Another book club read. This one was a quick, easy read. I finished it in one night.

I hadn’t heard anything about this one either – except that it was going to be a movie.

Turns out that it is another dystopian novel. It is quite similar in story to Divergent, and even to the Maze Runner (although only tangentially there).

I did enjoy it (although not as much as Divergent), and I’m intrigued that it has received so many awards.

Setting: The story is set somewhere in the US. In a small town that has secluded itself from other towns and areas. Everyone has a job and is given a job when they turn 12. The job is supposed to fit them perfectly. In any case, there is not much information given about the area so it feels bland and unobtrusive. We do learn that the weather is always nice and has been so for a long time. The town keeps everyone in the dark about history and bad things.

Plot: The plot is that a 12 year old boy is asked to be the new “memory” for the town. He becomes the receiver of all good and bad memories (from the Giver) so that the rest of the town doesn’t have to have them because they want everything calm and controlled. But, as he learns the “truth” about his town and their way of life, his perceptions and morals change.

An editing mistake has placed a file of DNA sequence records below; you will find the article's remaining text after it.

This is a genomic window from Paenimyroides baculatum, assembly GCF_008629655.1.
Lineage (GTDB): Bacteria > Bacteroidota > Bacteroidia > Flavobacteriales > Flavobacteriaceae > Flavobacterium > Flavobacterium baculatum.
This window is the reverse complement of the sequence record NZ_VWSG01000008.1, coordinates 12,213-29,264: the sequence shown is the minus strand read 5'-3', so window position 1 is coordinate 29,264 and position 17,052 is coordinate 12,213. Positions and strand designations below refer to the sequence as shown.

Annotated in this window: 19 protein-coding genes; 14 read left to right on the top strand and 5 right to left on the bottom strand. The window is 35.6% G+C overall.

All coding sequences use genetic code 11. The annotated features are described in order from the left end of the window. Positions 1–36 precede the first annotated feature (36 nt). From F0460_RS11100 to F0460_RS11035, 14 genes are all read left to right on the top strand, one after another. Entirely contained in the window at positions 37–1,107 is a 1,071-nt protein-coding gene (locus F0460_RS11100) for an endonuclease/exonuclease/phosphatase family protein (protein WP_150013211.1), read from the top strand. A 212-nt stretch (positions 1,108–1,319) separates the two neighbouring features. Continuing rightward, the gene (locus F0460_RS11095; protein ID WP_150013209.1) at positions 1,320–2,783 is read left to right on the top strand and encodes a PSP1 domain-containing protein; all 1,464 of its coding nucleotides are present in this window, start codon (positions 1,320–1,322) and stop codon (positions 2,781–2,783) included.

Characters: Jonas is the main character, although the title character is also prominent since he is giving the memories to Jonas. At first, all the characters seem likeable and pleasant, but as we get to know them, we see that they are all rather flat. This is not bad in this case, because that is what the author is going for. Jonas has some genetic or special gift that they don’t have that makes him able to receive the memories. We learn much about his thoughts and feelings throughout the book.